In May this year, it was our turn to host the annual Eurovision Party. This involved lots of themed eating and drinking whilst watching the delayed broadcast on SBS. Denmark was the host country so for a main course I made the utterly delicious Venison Pie with requisite EU stars on top. I also made a sweet yeasted Danish Christmas Kringle for dessert but didn’t post the recipe at the time, preferring to save it until the festive season.
roast figs sugar snow
The recipe is from Diana Henry’s book ‘roast figs sugar snow‘ which I picked up on a remaindered table several years ago. I love this book for so many reasons. It’s all about Winter cooking, something we don’t have an awful lot of here in Brisbane. They say the grass is always greener or in this case the snow is always whiter. I love nothing more than to flick through the pages and read about rich, hearty recipes full of seasonal produce that you are never likely to see here and dream of dark days, snow on the window pane and warming dishes in the oven. I also like the slightly eccentric way the book is divided into groups of ingredients rather than the traditional entrée, main, dessert. In ‘Ripe & Ready’ you can find recipes for Fondue Savoyard alongside Russian Curd Cheese Pancakes w Plum Compote and in ‘Apples In The Attic’, West Country Pot Roast Chicken w Apples & Cider vies for attention with Peasant Girls in the Mist. There is a lovely introduction at the start of each chapter, explaining inspiration for the section and background about many of the recipes.
But the reason I love this book most of all is in the title itself. Sugar Snow. In the preface of the book, Diana quotes from Laura Ingalls Wilder ‘Pa came in, shaking the soft snow from his shoulders and stamping it from his boots. ‘It’s a sugar snow’, he said.’ In primary school I read a few of the Laura Ingalls Wilder novels about her prairie homesteader life in the late 19th Century and have since re-read the entire series. This quote is from Little House in The Big Woods and goes on to explain how the sap from the maple trees is boiled and then thrown onto the clean, fresh snow to become a maple toffee. I remember that section very distinctly from my primary school days. It seemed so exotic that you could boil syrup to throw onto snow. I was delighted to see that the same story had stayed with someone else all of these years and inspired a book title.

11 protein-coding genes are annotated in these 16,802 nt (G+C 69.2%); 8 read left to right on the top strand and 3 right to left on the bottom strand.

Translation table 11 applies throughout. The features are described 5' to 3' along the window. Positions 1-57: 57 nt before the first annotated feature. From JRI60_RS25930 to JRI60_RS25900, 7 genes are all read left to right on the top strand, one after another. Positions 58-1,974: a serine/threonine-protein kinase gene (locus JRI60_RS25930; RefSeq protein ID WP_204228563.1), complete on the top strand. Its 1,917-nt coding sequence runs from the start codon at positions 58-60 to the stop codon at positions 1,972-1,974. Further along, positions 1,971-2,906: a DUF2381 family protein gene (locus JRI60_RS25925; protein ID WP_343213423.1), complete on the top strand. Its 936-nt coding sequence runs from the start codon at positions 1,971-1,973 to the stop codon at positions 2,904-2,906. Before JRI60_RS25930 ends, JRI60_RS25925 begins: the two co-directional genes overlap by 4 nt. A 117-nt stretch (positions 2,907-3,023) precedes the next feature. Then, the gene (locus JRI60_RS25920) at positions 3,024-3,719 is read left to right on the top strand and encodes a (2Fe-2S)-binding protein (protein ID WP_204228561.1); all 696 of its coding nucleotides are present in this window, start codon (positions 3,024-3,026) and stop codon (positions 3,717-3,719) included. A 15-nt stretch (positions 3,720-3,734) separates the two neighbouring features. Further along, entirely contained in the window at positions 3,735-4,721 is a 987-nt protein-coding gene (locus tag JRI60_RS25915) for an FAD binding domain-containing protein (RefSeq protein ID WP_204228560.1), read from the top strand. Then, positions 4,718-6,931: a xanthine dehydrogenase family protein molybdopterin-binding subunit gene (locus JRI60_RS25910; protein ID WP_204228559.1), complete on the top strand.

My Kingdom For A Cranberry
You can get many different versions of cranberries in Australia but what you cannot get is a fresh cranberry. They are native to North America which for the most part prevents them from being imported here. They are freely available in the UK and the last time I visited the USA, they were positively taunting me in huge bags at bargain basement prices. There are one or two wholesalers who sells frozen cranberries but not one of them responded to my enquiries. Therefore, I had to be imaginative with my filling. The original filling includes dried cranberries (sweet) and fresh cranberries (tart). I substituted the fresh cranberries for Middle Eastern barberries I had bought for Ottolenghi’s Lamb Meatballs.
You should be able to get barberries at most Middle Eastern Grocers. I also added an apple to give bulk. Despite the substitutions, the Kringle proved very popular. Though it may look sweet, it is not overly so, due to the sweet tartness of both berries.
Danish Christmas Kringle w Cardamon
(adapted from Diana Henry)
- 2 x tspn dried yeast ( 2 x 7g packets)
- 2 x tbsp caster sugar
- 75ml warm milk
- 250g plain flour
- 90g butter, melted
- 20 cardamon pods, seeds crushed
- pinch of salt
- 1 x medium egg, beaten
- 90g butter, softened
- 4 x tbsp brown sugar
- 30g slivered almonds
- 1 x small green apple, peeled & roughly chopped into small medium dice
- 20g barberries, soaked in 1 cup of warm water
- 20g dried cranberries
- 1 x egg, beaten
- 15g flaked almonds
- 3 x tbsp white or raw sugar
- 50g icing sugar
- lemon juice and water (optional)
- Mix yeast with 1 x tspn sugar and add some of the warm milk. Cover and leave in a warm place for 15 minutes to activate the yeast so it is frothy.
- Place the flour, salt, crushed cardamon seeds and rest of the sugar into a large bowl. Make a well in the centre and pour in the yeast mixture, melted butter and beaten egg. Gradually bring the flour into the centre and start to combine, adding remaining milk a little at a time (you may not need it all – the dough should be soft but not too sticky).
- Mix the dough and then knead well for a few minutes. Place in a lightly oiled bowl, loosely cover and set aside in a warm place to allow the dough to double.
- Discard any excess water from the barberries and combine all filling ingredients together in a different bowl and set aside.
- When the dough had doubled (normally around an hour), knock it back and roll out on a lightly floured surface into a strip measuring approx 85cm x 10cm. Spread the filling down the centre then fold in the two long side on top of one another so you have a long parcel.
- Lightly butter a baking sheet and place the dough on it. Shape the ends around to form a pretzel shape and tuck the ends underneath. If this is too difficult, form into a circle and seal the ends to each other. Cover lightly and allow to prove whilst the oven heats to 200c.
- Brush the top of the Kringle with beaten egg and sprinkle with flaked almonds and white/raw sugar. Bake in oven for 20 – 25 minutes until golden brown.
- When cool, dust with icing sugar or, mix icing sugar with a little water and lemon juice to create a thing icing and drizzle over the Kringle.
Serves 10 – 12
I think this goes best with some pouring cream to cut through the tart flavours but you may have other ideas. Ice cream is perfectly acceptable but I would draw the line at custard, despite the fact I enjoy it, it’s just not right for this dish.